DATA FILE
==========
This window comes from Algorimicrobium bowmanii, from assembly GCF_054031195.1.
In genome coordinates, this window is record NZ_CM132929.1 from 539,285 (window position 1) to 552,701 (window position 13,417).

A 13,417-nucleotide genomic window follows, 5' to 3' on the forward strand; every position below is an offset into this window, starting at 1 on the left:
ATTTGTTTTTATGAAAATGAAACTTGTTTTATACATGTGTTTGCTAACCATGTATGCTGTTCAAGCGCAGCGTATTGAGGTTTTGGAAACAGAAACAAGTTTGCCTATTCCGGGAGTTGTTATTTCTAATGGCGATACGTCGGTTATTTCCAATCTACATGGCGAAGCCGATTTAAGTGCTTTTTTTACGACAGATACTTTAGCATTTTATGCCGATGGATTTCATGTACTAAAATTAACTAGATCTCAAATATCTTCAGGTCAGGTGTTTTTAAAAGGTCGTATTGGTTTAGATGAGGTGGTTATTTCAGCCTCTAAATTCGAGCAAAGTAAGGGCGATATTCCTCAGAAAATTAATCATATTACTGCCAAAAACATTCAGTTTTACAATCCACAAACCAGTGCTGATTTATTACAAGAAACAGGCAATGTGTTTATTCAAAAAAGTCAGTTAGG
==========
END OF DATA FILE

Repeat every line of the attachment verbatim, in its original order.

This window comes from Algorimicrobium bowmanii, from assembly GCF_054031195.1.
In genome coordinates, this window is record NZ_CM132929.1 from 539,285 (window position 1) to 552,701 (window position 13,417).

A 13,417-nucleotide genomic window follows, 5' to 3' on the forward strand; every position below is an offset into this window, starting at 1 on the left:
ATTTGTTTTTATGAAAATGAAACTTGTTTTATACATGTGTTTGCTAACCATGTATGCTGTTCAAGCGCAGCGTATTGAGGTTTTGGAAACAGAAACAAGTTTGCCTATTCCGGGAGTTGTTATTTCTAATGGCGATACGTCGGTTATTTCCAATCTACATGGCGAAGCCGATTTAAGTGCTTTTTTTACGACAGATACTTTAGCATTTTATGCCGATGGATTTCATGTACTAAAATTAACTAGATCTCAAATATCTTCAGGTCAGGTGTTTTTAAAAGGTCGTATTGGTTTAGATGAGGTGGTTATTTCAGCCTCTAAATTCGAGCAAAGTAAGGGCGATATTCCTCAGAAAATTAATCATATTACTGCCAAAAACATTCAGTTTTACAATCCACAAACCAGTGCTGATTTATTACAAGAAACAGGCAATGTGTTTATTCAAAAAAGTCAGTTAGG